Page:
Six-years after the British landing at Jamestown, with the settlers struggling to survive and hardly managing to get their own local genocide underway, these new Virginians hired mercenaries to attack Acadia and (fail to) drive the French out of what they considered their continent.
The colonies that would become the United States decided to take over Canada in 1690 (and failed, again).
They got the British to help them in 1711 (and failed, yet again).
General Braddock and Colonel Washington tried again in 1755 (and still failed, except in the ethnic cleansing perpetrated and the driving out of the Acadians and the Native Americans).
The British and U.S. attacked in 1758 and took away a Canadian fort, renamed it Pittsburgh, and eventually built a giant stadium across the river dedicated to the glorification of ketchup.
George Washington sent troops led by Benedict Arnold to attack Canada yet again in 1775.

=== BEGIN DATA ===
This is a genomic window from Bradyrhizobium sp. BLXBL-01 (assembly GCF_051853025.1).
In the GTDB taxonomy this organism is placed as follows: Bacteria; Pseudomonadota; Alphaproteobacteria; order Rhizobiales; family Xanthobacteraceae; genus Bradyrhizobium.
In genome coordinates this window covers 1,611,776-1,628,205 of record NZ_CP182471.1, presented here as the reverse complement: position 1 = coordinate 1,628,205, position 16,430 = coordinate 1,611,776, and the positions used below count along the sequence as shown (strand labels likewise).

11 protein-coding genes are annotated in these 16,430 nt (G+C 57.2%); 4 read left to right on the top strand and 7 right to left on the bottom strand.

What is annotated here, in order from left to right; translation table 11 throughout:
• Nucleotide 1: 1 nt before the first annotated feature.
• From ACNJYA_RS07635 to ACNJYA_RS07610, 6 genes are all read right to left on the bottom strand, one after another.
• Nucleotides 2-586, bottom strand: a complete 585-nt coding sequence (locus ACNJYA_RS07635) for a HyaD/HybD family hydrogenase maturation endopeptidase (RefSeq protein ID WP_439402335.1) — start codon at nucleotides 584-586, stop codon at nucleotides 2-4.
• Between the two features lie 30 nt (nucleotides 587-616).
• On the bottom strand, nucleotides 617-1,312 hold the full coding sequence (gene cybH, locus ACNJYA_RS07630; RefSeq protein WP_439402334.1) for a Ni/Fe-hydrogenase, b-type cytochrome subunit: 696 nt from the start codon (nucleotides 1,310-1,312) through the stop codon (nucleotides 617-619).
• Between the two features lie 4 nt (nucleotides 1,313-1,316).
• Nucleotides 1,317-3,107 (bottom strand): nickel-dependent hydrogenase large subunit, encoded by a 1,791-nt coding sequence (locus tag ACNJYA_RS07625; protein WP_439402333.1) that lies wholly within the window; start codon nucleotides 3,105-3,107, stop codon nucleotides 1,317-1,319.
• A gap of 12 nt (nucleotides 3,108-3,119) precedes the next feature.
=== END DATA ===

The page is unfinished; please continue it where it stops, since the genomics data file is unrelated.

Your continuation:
An early draft of the U.S. Constitution provided for the inclusion of Canada, despite Canada’s lack of interest in being included.
Benjamin Franklin asked the British to hand Canada over during negotiations for the Treaty of Paris in 1783. Just imagine what that might have done for Canadian healthcare and gun laws! Or don’t imagine it. Britain did hand over Michigan, Wisconsin, Illinois, Ohio, and Indiana. (At least they know they’re free!)
In 1812 the U.S. proposed to march into Canada and be welcomed as liberators. They weren’t. But the Canadians didn’t burn the White House. That was done by British troops that included men recently escaped from U.S. slavery. Killing some of those escapees is celebrated in the U.S. National Anthem, as is the fact that during a battle in which people died, a flag survived.
…click on the above link to read the rest of the article…